Compile audience data from your social media analytics (especially Facebook Audience Insights), your customer database and Google Analytics to narrow in on details like:

  • Age
  • Location
  • Language
  • Spending power and patterns
  • Interests
  • Challenges
  • Stage of life
  • For B2B: The size of businesses and who makes purchasing decisions

It’s also a good idea to make sure you understand which social channels your audience uses. Find out where they already spend time online, using tools like Hootsuite Insights Powered by Brandwatch, oecc.vn and Google Analytics.

You can also scope out who competitors are targeting using tools like Buzzsumo and Hootsuite’s search streams.

For more detailed strategies, check out our full post on how to conduct competitor research using social tools.

2. Identify customer goals and pain points

Your audience’s goals might be personal or professional, depending on the kinds of products and services you sell. What motivates your customers? What’s their end game?

On the flip side of that are their pain points. What problems or hassles are your potential customers trying to solve? What’s holding them back from success? What barriers do they face in reaching their goals?

Your sales team and customer support department are great ways to find answers to these questions, but another key option is to engage in some social listening and social media sentiment analysis.

Setting up search streams to monitor mentions of your brand, products, and competitors gives you a real-time look into what people are saying about you online. You can learn why they love your products, or which parts of the customer experience are just not working.

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3. Understand how you can help

Now that you have a grasp on your customers’ goals and struggles, it’s time to think about how you can help. That means thinking beyond just the features and analyzing the true benefits of your product or service.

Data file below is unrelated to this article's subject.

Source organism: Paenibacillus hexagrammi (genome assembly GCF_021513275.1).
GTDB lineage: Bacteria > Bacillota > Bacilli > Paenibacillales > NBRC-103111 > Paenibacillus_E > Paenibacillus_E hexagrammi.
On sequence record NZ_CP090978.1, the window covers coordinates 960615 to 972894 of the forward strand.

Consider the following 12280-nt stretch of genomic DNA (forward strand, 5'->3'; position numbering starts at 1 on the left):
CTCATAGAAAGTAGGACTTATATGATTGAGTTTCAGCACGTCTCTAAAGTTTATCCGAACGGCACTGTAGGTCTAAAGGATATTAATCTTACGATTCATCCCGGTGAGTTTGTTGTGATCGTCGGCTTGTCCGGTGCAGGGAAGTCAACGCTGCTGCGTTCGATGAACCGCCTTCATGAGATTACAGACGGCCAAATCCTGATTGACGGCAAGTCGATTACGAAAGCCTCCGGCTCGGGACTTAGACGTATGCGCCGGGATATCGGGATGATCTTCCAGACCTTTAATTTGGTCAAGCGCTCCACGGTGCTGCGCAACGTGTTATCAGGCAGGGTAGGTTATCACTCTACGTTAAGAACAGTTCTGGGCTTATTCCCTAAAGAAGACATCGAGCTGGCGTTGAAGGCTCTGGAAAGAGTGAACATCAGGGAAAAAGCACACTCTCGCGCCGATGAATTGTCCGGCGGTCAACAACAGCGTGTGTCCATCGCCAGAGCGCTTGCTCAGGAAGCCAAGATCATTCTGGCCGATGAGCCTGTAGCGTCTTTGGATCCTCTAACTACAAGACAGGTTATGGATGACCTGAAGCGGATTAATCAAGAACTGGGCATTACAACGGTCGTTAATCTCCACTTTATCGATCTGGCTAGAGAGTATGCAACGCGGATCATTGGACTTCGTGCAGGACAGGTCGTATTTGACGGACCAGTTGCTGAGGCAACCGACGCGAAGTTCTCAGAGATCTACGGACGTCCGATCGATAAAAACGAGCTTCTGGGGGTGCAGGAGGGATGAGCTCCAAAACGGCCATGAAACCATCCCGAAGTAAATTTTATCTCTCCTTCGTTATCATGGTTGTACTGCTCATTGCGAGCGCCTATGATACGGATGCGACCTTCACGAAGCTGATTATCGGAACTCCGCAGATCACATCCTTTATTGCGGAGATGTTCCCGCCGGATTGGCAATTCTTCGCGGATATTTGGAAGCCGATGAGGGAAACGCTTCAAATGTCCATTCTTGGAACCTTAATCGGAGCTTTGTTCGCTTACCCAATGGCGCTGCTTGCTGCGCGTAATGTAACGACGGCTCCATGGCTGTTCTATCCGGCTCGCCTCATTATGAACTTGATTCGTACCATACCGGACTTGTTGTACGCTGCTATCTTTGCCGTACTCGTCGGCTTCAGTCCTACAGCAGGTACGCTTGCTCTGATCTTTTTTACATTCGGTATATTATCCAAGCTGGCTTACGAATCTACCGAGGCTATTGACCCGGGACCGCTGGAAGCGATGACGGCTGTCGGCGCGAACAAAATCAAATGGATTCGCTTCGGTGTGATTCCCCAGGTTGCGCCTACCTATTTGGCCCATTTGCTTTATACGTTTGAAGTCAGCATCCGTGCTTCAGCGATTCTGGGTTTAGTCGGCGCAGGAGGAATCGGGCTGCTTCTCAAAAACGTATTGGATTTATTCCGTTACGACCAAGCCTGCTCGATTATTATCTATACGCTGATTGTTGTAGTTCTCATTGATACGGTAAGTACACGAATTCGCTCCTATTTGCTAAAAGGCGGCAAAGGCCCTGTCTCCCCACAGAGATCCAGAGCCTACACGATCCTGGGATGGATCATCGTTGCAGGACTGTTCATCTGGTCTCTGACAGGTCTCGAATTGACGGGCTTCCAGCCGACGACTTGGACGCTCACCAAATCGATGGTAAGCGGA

A feature is what your product is or does. A benefit is how your product or service makes your customer’s life easier or better.

Consider your audience’s main purchasing barriers, and where your followers are in their buying journey? And then ask yourself: How can we help? Capture the answer in one clear sentence.

4. Create your buyer personas

Gather all of your research and start looking for common characteristics. As you group those characteristics together, you’ll have the basis of your unique customer personas.

Give your buyer persona a name, a job title, a home, and other defining characteristics. You want your persona to seem like a real person.

For example, say you identify a core customer group as 40-year-old, professionally successful city-dwelling women with no kids and a passion for great restaurants. Your buyer persona might be “High-Achiever Haley.”

  • She is 41 years old.
  • She goes to spin class three times a week.
  • She lives in Toronto and is the founder of her own PR firm.
  • She owns a Tesla.
  • She and her partner go on two international vacations a year and prefer to stay at boutique hotels.
  • She’s a member of a wine club.

You get the gist: this isn’t just a list of characteristics. This is a detailed, specific description of one potential customer. It allows you to think about your future buyer in a human way, so they’re not just a collection of data points. These things may not necessarily be true of every buyer in your audience, but they help represent an archetype in a tangible way.